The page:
It was a perfectly ordinary morning: the day’s heat had yet to settle over Singapore and as was his habit, my son Steven arose early to get in his conditioning run before he had to get ready for work. Steven had just gotten his dream job after completing university and was looking forward to getting his own place.
The last thing he did before leaving for his run was to grab the Tai Sui amulet key chain I gave him on his first day of work to help him avoid obstacles and setbacks as he set off on his ambitious career path. But this morning, I waved goodbye casually as he walked out the door of our neighborhood home at 5:30 a.m.
Who influenced Steven’s passion for running? I admit that I am to blame! I ran while at university and I even met Steven’s father while taking part in a marathon, so you might say that running became a family affair over the years.
When Steven was young, we loved to exercise together. As a teen, he was too embarrassed to run with his mum — but he outgrew that. I liked to tell people that our lives were idyllic.
There’s a knock on my door
At first, I thought that Steven had returned. Then, I realised that this was too soon — and why knock when he had taken the house key? I opened the door to find a policewoman carrying the amulet in her hand.
My mind simply couldn’t grasp what she was saying: that Steven had been struck by a car while out on his run.
“No,” she said, “he’s not in hospital.” She let the words sink in for a moment. My son, I realised, was gone.
When I learned that the man who struck Steven with his car had been repeatedly arrested in the past on drink-driving charges, my grief so overwhelmed me that I must have passed out, because the next thing I remember was being given a glass of water.
Everything rushed back into my mind. This was no dream.
How will I survive this?
Days passed in a blur as my husband and I buried our beloved, only child at the Choa Chu Kang Columbarium where Steven’s ashes are now interred.
Our boy’s running club friends remained a reassuring presence throughout those dark days and eventually, I stopped crying and grew angry. How could a man who had been repeatedly arrested be freed time and time again and turned lose on an unsuspecting public?
The neighbourhood women who were my running companions urged me to re-join them for our regular Nature Park jogs after a respectable amount of time, but I couldn’t bring myself to put on my shoes, much less think about running.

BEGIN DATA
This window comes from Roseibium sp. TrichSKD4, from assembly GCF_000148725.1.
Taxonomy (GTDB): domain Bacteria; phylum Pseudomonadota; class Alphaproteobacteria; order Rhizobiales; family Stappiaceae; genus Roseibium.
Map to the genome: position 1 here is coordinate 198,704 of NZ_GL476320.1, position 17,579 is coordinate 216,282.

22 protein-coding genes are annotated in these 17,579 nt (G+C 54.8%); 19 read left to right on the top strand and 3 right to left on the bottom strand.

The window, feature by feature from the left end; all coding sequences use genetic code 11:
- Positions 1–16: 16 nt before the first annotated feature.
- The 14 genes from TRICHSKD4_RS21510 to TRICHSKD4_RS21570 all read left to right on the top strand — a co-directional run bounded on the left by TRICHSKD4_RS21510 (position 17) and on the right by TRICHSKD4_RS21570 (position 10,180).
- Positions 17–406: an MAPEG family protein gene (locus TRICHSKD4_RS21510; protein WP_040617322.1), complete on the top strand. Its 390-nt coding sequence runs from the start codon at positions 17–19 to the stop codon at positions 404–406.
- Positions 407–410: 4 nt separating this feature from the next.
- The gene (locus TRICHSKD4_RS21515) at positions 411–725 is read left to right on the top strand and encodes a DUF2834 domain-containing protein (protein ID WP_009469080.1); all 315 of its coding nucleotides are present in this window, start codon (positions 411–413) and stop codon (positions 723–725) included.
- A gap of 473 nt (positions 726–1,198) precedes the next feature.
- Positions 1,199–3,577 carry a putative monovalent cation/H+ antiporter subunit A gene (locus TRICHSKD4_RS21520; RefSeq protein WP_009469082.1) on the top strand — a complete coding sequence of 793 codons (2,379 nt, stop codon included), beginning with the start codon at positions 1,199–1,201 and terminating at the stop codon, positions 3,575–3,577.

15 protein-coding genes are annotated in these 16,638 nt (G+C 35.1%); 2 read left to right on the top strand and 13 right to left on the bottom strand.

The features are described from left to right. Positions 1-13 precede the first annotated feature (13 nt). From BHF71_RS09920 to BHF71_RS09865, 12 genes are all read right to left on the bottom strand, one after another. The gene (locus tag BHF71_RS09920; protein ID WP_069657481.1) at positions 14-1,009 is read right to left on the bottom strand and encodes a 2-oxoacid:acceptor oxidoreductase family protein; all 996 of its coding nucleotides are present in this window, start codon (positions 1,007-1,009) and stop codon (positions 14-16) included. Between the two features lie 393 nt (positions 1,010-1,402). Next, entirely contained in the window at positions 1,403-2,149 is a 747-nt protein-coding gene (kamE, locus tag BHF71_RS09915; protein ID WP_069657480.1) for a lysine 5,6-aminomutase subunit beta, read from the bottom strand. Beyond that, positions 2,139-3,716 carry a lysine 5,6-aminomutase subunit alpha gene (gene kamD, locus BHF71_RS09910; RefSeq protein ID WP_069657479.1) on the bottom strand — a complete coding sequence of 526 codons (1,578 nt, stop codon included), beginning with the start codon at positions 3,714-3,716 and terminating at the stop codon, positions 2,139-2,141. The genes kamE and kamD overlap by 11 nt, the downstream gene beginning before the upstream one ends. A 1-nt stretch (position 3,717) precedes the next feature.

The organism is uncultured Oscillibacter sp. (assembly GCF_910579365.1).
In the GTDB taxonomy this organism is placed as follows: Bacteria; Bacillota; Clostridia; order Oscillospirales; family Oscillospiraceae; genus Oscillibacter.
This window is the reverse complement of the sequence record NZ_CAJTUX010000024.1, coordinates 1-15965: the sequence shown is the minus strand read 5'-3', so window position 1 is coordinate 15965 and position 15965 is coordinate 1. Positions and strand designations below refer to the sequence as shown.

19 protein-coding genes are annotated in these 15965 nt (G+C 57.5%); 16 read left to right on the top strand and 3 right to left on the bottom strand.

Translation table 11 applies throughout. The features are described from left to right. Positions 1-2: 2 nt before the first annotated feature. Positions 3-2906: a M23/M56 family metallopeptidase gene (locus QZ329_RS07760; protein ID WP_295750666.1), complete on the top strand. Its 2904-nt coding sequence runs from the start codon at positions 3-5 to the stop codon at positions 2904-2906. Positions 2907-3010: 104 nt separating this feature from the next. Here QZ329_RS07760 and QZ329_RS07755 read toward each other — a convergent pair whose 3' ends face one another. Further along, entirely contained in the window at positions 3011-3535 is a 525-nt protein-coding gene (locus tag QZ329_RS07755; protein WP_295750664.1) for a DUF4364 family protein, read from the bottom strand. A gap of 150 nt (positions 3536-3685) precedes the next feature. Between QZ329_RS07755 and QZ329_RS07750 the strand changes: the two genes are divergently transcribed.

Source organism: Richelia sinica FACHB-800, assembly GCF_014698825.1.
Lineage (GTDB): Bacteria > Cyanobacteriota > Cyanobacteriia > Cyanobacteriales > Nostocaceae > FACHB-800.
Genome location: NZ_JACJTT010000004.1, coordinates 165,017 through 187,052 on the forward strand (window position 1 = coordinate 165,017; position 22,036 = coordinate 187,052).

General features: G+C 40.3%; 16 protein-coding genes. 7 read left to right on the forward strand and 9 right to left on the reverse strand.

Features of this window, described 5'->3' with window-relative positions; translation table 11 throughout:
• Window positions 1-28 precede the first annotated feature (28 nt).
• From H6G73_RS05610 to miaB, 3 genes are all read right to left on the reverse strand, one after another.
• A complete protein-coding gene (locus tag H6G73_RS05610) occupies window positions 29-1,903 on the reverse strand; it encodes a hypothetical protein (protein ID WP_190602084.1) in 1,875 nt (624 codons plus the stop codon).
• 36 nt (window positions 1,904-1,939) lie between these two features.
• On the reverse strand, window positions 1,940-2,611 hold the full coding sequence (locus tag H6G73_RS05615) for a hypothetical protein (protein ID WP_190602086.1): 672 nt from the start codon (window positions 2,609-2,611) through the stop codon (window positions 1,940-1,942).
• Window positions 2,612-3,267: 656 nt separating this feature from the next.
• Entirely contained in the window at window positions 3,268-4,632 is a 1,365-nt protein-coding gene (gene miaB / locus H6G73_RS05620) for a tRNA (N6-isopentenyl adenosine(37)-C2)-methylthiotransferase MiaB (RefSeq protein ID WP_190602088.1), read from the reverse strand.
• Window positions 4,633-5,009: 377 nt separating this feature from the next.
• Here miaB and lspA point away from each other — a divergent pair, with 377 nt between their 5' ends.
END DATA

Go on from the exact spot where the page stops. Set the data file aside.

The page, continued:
Would I forever be haunted by the thought of Steven’s death as he went off on an innocent run that had become such a joyous daily activity? My despair was just too deep.
I find hope at last
Maisie, one of my running cohorts, arrived at my front door on a day that was fairly close to the first anniversary of Steven’s death. She wasn’t there to insist that I come out for a run with her — or even a walk, for that matter.
She wanted to tell me about Singapore’s Child Bereavement Support network — a place every parent can come to find consolation and meet others who have lost children of all ages.
At first, I wasn’t receptive, but she was persistent — even promised to leave me alone if I would just go to one meeting after visiting the CBS website. Anything to get rid of her, I thought, and so on that day, you might say I began to learn how to live again.
Thanks to this amazing organisation, I was able to start remembering the wonder that was Steven — his laugh. His kind heart. His clever sense of humour. And when Maisie again came to my door — dressed in her a favourite Great Eastern Women’s Run shirt that had been washed so many times, I could barely read the date! — I couldn’t turn her away. She had done too much for me.
I dug out my own nostalgic GEWR shirt. And I laced up my shoes for the first time in a year. Everything still fit. In that moment, the world seemed to tilt properly on its axis.
In Steven’s name and in the spirit of my beloved boy, I ran again.
Grace T had a promising career in banking before her son Steven was born, and was considering going back into the work force when tragedy struck. Her story is meant to strike a chord with every parent who has lost a child.
The article is contributed by members of the community. All stories are based on real life personal experiences or actual events encountered by the authors and related parties. Some names and identifying details have been changed to protect the privacy of individuals.
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